How to look? By looking. A lot. At one point, Rancière puts it this way:

Emancipation starts from…the principle of equality. It begins when we dismiss the opposition between looking and acting, and understand that the distribution of the visible itself is part of the configuration of domination and subjection. It starts when we realize that looking also is an action which confirms or modifies that distribution, and that “interpreting the world” is already a means of transforming it, of reconfiguring it. The spectator is active, as the student or the scientist: he observes, he selects, compares, interprets. He ties up what he observes with many other things that he has observed on other stages, in other kinds of spaces. He makes his poem with the poem that is performed in front of him. She participates in the performance if she is able to tell her own story about the story which is in front of her. This also means if she is able to undo the performance, for instance to deny the corporeal energy that it is supposed to convey here in the present and transform it into a mere image, if she can link it with something that she has read in a book or dreamt about in a story, that she has lived or fancied.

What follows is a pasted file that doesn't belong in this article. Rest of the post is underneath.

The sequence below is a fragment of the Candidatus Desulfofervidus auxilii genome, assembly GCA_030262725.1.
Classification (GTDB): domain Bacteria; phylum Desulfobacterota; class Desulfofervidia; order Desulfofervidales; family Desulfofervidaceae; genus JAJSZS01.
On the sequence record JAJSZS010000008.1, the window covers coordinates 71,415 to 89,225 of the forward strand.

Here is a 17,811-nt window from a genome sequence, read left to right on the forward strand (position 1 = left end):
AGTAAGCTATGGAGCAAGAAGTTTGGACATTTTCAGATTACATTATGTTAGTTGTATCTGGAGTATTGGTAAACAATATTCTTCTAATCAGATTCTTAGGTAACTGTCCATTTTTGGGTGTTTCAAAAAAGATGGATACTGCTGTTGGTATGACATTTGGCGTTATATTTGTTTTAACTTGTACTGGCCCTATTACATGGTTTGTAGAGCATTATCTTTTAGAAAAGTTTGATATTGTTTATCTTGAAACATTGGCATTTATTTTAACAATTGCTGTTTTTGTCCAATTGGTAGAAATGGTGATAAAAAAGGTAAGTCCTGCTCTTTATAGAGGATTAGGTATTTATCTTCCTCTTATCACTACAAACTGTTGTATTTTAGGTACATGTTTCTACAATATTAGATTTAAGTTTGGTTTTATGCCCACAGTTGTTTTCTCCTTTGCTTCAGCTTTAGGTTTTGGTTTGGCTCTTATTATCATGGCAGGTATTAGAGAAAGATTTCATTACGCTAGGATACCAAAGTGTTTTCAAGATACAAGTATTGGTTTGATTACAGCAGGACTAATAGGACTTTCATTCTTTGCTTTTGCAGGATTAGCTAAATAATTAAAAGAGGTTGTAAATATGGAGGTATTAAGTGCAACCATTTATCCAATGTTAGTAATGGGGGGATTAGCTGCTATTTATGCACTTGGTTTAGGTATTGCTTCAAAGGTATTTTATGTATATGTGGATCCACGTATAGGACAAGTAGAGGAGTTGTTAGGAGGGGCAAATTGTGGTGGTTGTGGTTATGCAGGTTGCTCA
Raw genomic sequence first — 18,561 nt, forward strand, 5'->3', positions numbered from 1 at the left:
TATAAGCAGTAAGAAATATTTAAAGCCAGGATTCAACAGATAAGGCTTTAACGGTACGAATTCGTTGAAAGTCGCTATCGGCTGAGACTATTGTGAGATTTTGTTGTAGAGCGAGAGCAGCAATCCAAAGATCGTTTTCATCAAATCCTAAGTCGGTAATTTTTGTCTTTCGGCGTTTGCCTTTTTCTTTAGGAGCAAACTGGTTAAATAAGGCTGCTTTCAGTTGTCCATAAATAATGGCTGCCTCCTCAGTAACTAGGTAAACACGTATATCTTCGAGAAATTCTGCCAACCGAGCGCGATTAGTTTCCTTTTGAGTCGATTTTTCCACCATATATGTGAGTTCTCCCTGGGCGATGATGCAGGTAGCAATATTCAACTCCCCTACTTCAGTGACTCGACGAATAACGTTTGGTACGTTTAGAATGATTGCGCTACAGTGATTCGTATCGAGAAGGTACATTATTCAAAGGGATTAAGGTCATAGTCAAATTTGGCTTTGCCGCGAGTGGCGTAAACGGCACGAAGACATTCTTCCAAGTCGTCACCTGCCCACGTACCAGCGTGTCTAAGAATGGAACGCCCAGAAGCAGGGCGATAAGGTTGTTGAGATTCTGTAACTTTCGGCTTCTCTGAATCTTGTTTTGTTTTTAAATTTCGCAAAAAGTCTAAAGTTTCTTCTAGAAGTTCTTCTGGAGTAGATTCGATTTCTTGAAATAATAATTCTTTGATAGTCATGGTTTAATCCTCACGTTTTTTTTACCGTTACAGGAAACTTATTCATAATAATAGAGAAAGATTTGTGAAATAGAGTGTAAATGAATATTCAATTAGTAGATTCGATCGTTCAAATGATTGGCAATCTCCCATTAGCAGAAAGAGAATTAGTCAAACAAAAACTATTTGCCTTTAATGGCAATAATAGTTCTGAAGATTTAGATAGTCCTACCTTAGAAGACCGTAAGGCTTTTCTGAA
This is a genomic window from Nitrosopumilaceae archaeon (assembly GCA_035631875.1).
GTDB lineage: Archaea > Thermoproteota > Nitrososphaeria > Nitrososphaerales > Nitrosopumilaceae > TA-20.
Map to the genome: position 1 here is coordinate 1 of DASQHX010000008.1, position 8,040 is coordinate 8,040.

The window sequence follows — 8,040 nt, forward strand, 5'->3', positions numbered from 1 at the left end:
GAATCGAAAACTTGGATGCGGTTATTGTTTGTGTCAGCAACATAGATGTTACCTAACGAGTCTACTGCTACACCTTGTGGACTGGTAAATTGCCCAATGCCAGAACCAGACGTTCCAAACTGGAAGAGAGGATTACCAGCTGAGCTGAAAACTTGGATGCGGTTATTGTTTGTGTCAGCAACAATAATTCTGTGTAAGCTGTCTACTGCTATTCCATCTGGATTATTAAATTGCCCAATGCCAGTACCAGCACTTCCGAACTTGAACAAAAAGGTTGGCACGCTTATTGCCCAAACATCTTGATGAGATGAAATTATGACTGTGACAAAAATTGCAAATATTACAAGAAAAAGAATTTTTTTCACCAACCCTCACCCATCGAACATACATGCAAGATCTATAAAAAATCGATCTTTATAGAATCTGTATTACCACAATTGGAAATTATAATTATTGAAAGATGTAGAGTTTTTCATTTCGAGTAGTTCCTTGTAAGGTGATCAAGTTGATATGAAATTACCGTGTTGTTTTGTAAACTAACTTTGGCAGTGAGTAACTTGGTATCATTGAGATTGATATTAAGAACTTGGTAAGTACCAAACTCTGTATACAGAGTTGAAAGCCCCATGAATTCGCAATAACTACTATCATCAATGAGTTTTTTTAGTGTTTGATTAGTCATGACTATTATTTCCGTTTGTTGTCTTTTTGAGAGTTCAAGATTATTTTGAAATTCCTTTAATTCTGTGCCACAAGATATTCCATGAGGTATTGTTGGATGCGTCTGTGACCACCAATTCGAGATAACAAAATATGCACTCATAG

3 thoughts on “

  1. The quote comes from a speech titled “The Emancipated Spectator.” Using the ideas of his book The Ignorant Schoolmaster as a starting point, Ranciere proposes a positive understanding of spectatorship as it relates to theatre in particular, and against the common claims that looking is bad because it is opposed to action and knowledge. I think you would love The Ignorant Schoolmaster. We should have a reading group…

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